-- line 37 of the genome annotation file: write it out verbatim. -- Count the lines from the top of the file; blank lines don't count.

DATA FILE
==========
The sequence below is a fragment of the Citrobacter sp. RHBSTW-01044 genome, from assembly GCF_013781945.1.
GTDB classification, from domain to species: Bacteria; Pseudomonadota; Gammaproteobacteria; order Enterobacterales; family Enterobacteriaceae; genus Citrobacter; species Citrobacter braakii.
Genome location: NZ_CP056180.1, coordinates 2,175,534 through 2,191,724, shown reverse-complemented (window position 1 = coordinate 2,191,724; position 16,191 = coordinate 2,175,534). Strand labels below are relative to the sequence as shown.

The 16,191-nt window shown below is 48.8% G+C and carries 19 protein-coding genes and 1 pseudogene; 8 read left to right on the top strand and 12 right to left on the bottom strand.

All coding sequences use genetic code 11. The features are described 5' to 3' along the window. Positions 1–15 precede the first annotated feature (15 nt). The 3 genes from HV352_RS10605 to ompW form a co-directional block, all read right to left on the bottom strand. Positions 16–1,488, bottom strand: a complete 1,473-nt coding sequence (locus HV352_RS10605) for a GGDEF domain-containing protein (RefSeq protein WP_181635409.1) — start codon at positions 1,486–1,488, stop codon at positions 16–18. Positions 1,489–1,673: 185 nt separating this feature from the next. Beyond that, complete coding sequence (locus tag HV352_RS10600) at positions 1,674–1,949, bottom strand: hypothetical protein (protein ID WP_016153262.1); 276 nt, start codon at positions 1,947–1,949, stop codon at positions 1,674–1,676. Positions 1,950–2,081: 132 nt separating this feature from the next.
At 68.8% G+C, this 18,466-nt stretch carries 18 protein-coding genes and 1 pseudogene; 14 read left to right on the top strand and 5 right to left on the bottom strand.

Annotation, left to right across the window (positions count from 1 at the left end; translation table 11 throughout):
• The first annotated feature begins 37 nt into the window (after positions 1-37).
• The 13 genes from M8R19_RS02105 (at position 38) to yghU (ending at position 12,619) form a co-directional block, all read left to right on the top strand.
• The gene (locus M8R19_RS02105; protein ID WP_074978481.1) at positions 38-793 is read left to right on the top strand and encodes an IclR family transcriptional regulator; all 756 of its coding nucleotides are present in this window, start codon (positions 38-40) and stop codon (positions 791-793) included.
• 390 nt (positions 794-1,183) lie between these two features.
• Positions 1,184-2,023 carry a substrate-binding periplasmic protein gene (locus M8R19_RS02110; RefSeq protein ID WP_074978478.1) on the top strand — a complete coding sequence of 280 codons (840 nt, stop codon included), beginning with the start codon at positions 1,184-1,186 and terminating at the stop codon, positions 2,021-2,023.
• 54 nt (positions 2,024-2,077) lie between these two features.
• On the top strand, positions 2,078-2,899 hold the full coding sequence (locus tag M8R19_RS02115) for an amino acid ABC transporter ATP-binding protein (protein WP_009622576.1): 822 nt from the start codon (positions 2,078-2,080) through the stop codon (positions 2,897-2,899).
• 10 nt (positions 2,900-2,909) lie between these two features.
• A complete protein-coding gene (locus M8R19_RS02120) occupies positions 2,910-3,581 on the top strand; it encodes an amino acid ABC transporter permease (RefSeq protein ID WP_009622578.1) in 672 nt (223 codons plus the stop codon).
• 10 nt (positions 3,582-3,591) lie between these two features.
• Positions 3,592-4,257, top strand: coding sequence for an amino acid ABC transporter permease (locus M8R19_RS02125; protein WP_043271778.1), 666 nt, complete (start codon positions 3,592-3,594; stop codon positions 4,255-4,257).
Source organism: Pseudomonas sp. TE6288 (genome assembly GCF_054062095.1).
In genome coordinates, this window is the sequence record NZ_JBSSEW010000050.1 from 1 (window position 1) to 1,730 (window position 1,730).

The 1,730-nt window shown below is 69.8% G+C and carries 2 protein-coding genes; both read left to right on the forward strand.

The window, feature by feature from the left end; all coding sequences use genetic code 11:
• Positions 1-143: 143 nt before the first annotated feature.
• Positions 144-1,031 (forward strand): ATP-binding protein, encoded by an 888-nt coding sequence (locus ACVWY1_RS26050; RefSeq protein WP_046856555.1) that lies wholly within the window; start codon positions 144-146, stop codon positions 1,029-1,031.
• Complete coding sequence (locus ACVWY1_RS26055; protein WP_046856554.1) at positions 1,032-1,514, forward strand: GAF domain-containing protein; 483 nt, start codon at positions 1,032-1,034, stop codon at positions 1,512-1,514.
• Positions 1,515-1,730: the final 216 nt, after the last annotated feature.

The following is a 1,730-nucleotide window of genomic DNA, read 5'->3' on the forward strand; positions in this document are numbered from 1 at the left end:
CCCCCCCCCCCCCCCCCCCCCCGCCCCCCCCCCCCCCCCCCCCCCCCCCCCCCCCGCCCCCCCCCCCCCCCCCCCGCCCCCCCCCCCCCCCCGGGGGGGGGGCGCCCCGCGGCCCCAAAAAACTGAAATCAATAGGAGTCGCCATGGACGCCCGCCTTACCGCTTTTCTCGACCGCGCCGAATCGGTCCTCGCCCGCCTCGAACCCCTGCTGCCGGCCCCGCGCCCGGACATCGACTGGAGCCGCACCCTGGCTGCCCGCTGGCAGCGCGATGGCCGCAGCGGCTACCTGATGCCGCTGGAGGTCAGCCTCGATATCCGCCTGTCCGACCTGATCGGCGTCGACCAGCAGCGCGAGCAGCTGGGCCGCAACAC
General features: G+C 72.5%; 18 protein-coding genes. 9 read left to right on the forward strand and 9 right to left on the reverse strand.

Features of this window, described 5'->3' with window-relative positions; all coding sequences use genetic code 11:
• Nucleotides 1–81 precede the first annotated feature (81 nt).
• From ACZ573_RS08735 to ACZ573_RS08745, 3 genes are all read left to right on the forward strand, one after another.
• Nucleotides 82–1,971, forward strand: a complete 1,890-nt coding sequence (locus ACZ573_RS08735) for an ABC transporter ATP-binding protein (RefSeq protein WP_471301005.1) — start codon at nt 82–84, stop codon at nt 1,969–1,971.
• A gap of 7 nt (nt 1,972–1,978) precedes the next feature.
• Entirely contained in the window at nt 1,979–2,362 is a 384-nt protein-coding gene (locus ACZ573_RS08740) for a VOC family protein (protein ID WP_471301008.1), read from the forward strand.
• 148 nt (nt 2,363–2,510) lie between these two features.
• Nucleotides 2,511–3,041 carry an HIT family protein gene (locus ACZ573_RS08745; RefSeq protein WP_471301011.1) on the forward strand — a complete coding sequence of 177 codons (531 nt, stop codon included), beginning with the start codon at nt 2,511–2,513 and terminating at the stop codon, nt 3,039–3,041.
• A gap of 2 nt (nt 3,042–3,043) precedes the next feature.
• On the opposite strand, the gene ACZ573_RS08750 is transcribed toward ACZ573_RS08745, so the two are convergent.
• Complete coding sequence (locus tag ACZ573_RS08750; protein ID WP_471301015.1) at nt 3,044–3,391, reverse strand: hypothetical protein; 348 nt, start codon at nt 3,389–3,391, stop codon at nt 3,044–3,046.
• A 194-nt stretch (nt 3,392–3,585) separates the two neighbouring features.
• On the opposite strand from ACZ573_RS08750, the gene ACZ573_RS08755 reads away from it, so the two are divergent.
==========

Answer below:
• Nucleotides 2,511–3,041 carry an HIT family protein gene (locus ACZ573_RS08745; RefSeq protein WP_471301011.1) on the forward strand — a complete coding sequence of 177 codons (531 nt, stop codon included), beginning with the start codon at nt 2,511–2,513 and terminating at the stop codon, nt 3,039–3,041.